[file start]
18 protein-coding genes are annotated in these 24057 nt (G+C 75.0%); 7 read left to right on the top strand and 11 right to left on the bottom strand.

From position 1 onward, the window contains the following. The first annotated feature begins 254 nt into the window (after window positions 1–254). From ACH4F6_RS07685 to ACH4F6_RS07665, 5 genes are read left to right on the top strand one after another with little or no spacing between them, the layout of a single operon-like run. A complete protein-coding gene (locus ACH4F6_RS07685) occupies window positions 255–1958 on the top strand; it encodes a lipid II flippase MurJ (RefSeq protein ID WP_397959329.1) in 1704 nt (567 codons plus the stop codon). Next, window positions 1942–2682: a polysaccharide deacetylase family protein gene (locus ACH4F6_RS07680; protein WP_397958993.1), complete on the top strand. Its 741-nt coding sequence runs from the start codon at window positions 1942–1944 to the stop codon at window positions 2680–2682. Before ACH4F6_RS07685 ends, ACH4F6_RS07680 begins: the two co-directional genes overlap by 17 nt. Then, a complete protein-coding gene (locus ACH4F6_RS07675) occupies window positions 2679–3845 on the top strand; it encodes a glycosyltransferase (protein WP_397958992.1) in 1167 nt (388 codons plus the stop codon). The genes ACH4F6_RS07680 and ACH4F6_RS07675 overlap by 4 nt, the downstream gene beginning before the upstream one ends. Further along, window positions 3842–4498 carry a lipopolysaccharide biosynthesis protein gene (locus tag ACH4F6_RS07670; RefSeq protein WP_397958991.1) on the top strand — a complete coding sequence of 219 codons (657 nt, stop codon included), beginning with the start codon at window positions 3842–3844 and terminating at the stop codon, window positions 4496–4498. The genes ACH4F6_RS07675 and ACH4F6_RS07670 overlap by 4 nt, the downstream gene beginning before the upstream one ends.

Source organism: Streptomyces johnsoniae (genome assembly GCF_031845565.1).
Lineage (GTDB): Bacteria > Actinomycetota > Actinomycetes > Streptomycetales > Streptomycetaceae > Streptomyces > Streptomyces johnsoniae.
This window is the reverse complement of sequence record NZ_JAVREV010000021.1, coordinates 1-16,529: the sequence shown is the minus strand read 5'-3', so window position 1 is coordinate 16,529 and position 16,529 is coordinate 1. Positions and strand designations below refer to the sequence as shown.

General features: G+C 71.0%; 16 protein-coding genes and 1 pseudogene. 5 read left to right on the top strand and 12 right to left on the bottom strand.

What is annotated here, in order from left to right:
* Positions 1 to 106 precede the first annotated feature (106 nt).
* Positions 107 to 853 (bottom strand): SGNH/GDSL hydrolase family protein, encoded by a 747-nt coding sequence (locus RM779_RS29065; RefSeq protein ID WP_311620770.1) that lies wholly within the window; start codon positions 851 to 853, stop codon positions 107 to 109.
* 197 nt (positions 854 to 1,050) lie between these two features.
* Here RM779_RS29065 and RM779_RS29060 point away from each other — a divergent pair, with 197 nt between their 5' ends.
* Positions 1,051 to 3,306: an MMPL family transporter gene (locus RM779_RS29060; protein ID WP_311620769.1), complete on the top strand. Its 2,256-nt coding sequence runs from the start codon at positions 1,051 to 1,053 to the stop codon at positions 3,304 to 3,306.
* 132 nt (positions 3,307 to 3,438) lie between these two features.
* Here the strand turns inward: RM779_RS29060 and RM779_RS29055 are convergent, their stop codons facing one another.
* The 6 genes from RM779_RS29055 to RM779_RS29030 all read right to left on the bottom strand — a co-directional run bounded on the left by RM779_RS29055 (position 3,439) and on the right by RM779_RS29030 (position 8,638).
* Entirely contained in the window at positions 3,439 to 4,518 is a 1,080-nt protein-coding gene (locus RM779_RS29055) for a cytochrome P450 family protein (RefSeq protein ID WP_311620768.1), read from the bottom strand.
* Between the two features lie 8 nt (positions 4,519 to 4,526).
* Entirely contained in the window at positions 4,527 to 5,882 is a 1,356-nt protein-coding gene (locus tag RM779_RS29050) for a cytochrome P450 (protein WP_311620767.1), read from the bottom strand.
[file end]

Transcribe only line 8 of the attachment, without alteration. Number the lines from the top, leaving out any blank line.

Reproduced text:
* Positions 1 to 106 precede the first annotated feature (106 nt).